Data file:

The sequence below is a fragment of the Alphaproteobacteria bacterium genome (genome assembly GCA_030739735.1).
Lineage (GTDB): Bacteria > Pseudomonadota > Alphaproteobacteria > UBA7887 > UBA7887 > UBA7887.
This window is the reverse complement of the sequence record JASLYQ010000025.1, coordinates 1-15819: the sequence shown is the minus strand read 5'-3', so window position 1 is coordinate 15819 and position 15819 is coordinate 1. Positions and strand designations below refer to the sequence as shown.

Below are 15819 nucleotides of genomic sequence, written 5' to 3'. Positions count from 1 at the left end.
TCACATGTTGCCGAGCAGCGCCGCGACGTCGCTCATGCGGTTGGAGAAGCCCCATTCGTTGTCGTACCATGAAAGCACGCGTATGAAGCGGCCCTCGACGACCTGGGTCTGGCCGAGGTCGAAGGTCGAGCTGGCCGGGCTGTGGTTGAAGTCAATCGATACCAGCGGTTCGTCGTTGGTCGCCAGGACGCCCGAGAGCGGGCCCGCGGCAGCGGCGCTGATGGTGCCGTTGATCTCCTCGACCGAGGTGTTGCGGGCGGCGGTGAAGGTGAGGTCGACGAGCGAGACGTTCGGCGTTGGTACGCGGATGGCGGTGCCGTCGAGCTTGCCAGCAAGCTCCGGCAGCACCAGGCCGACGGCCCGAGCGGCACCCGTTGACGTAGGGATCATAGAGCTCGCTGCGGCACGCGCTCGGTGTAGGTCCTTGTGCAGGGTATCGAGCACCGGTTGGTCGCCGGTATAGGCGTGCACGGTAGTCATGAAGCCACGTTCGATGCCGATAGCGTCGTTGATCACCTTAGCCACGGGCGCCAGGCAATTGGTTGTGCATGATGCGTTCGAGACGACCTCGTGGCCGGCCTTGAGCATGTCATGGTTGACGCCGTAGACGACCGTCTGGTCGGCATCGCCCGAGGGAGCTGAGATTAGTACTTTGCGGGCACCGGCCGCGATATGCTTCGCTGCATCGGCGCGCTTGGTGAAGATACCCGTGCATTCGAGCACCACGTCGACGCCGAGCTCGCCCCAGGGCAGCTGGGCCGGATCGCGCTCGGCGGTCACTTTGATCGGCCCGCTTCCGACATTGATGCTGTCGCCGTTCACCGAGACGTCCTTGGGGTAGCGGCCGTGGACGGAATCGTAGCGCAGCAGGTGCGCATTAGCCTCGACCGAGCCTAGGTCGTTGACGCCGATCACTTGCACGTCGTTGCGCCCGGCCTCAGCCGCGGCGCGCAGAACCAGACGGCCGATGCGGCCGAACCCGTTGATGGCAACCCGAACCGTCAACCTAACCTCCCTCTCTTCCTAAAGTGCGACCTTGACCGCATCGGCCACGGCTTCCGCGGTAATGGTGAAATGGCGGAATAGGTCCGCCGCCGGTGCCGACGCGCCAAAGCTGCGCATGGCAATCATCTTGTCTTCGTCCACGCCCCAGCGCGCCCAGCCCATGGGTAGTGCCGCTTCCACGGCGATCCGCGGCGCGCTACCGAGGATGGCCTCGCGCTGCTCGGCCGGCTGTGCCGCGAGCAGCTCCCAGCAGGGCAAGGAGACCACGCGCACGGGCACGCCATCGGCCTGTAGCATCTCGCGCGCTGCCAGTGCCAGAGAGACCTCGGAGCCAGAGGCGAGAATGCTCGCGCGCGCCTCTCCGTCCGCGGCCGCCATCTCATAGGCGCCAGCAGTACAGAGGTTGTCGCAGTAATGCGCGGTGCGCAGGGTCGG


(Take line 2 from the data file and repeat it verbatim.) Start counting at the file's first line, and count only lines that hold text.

Lineage (GTDB): Bacteria > Pseudomonadota > Alphaproteobacteria > UBA7887 > UBA7887 > UBA7887.